I've had luck in the past cleaning glow heads with this, but they weren't black

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Happy Re: Glow plug fouling with Sig Champion fuel-can't fly

Post  larrys4227 on Thu Sep 03, 2015 7:18 pm

PT19 wrote:  I wonder if the Hobbico after run oil is to blame?  

Its the first ting I thought of when you explained how they were stored .... might be a good consideration.

I recently cleaned up a bunch of really old glow heads with Hoppes bore cleaner. Let them soak over night and then burned off all the residue with the glow clip. I use the black one, btw, and not that cheap-o yellow clip. Never had good luck with that.

Hope you get it sorted out ....
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Happy Re: Glow plug fouling with Sig Champion fuel-can't fly

Post  Oldenginerod on Fri Sep 04, 2015 8:26 am

Even if the coils are blackened with contamination, I don't see why they still wouldn't reach the same temperature when connected to a good battery. The resistance won't have changed due to anything stuck on the outside. What may happen is that the plug may not continue to glow after the battery is removed once running, but with it connected the plugs should still produce the same amount of heat to be able to fire it up and run as normal. I really think it has to be a weak battery or poor connection. If they all glow bright, then it has to be bad fuel for all the engines to react the same.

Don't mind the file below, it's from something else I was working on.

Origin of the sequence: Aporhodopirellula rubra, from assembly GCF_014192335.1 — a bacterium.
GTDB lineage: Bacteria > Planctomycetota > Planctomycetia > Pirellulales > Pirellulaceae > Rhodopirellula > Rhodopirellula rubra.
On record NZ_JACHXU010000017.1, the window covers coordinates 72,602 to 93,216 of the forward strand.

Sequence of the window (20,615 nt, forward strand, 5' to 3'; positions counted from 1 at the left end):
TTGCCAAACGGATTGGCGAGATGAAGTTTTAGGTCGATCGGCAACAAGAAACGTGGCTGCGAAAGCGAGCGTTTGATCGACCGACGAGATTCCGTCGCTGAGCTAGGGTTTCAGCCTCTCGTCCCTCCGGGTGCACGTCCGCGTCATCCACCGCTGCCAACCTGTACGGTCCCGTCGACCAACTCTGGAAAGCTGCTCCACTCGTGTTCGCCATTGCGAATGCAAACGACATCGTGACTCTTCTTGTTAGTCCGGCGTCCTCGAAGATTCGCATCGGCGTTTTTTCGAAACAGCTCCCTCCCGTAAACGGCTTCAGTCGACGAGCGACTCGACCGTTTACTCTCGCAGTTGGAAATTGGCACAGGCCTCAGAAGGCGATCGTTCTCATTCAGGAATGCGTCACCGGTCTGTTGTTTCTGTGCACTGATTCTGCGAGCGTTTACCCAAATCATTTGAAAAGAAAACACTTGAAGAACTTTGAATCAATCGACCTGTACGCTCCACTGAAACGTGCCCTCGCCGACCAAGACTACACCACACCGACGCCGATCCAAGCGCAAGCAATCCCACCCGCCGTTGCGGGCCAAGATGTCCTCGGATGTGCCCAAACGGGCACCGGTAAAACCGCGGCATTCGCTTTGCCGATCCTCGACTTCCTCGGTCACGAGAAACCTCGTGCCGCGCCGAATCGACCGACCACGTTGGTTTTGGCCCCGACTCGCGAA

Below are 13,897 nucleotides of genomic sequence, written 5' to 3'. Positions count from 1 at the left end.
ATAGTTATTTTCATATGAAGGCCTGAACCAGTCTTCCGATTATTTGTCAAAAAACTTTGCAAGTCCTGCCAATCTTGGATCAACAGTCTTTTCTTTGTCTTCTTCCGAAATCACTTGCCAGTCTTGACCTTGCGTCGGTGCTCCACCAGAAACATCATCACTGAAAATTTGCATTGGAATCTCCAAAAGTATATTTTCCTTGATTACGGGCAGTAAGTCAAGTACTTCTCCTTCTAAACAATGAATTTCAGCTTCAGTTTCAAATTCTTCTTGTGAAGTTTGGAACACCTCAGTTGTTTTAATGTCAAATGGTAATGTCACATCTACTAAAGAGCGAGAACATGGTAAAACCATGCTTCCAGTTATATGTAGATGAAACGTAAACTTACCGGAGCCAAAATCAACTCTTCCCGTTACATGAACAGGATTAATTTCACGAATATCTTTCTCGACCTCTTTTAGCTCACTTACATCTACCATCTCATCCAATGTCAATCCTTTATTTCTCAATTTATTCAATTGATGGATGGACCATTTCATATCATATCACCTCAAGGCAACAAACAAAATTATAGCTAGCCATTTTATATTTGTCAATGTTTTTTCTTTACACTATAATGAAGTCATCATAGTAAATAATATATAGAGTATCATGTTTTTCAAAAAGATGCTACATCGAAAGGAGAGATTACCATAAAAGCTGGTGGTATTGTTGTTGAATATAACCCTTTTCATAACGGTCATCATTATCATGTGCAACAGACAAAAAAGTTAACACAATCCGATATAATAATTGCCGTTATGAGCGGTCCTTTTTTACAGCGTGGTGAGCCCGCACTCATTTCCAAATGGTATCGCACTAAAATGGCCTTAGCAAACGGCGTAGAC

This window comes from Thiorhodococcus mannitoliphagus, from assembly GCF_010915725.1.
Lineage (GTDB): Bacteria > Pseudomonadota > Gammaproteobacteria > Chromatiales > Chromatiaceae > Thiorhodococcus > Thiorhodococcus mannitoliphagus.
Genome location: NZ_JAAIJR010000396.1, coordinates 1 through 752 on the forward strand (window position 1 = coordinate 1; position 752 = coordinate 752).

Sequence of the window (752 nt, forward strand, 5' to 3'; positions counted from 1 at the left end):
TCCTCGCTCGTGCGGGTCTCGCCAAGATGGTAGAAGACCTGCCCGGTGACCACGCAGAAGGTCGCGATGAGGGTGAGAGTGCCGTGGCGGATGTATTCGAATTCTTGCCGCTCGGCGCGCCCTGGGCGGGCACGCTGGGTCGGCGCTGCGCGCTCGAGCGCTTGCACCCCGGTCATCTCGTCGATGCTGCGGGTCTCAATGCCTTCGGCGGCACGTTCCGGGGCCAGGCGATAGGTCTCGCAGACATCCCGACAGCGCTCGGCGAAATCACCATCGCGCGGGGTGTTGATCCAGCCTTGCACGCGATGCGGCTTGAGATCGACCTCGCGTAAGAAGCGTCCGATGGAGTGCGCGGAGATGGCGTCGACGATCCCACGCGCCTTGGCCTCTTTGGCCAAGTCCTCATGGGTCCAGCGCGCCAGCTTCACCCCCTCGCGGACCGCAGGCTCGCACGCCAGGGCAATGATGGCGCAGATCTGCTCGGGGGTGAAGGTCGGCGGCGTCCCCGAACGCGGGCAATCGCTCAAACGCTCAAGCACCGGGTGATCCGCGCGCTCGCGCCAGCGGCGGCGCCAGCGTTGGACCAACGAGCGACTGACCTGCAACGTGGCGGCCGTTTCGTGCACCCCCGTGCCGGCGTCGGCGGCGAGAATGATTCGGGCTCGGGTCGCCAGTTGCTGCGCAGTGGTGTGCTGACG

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Happy Re: Glow plug fouling with Sig Champion fuel-can't fly

Post  andrew on Fri Sep 04, 2015 10:46 am

I think that even if the coil glows, if the contamination blankets the platinum coating and keeps it from coming into contact with the methanol, this plug may be toast. The action is purely catalytic and uses heat only to initiate ignition. After starting, catalysis keeps the plug hot, not exclusively engine heat. If he can't return it to a clean condition, it's time for a new plug; even if it appears clean, the platinum may be eroded away.
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Happy Re: Glow plug fouling with Sig Champion fuel-can't fly

Post  getback on Fri Sep 04, 2015 10:54 am

PT19 were any of the other plugs possibly contaminated with after run or were some not that you tried ? if you tried other plugs not I would say you have some fuel issues ?!? 5 yrs. old ? And what's the amps the battery is putting out ? I know you have new glows coming and don't want to destroy those also . Eric
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Happy Re: Glow plug fouling with Sig Champion fuel-can't fly

Post  RknRusty on Fri Sep 04, 2015 6:04 pm

Oldenginerod wrote:.... The resistance won't have changed due to anything stuck on the outside....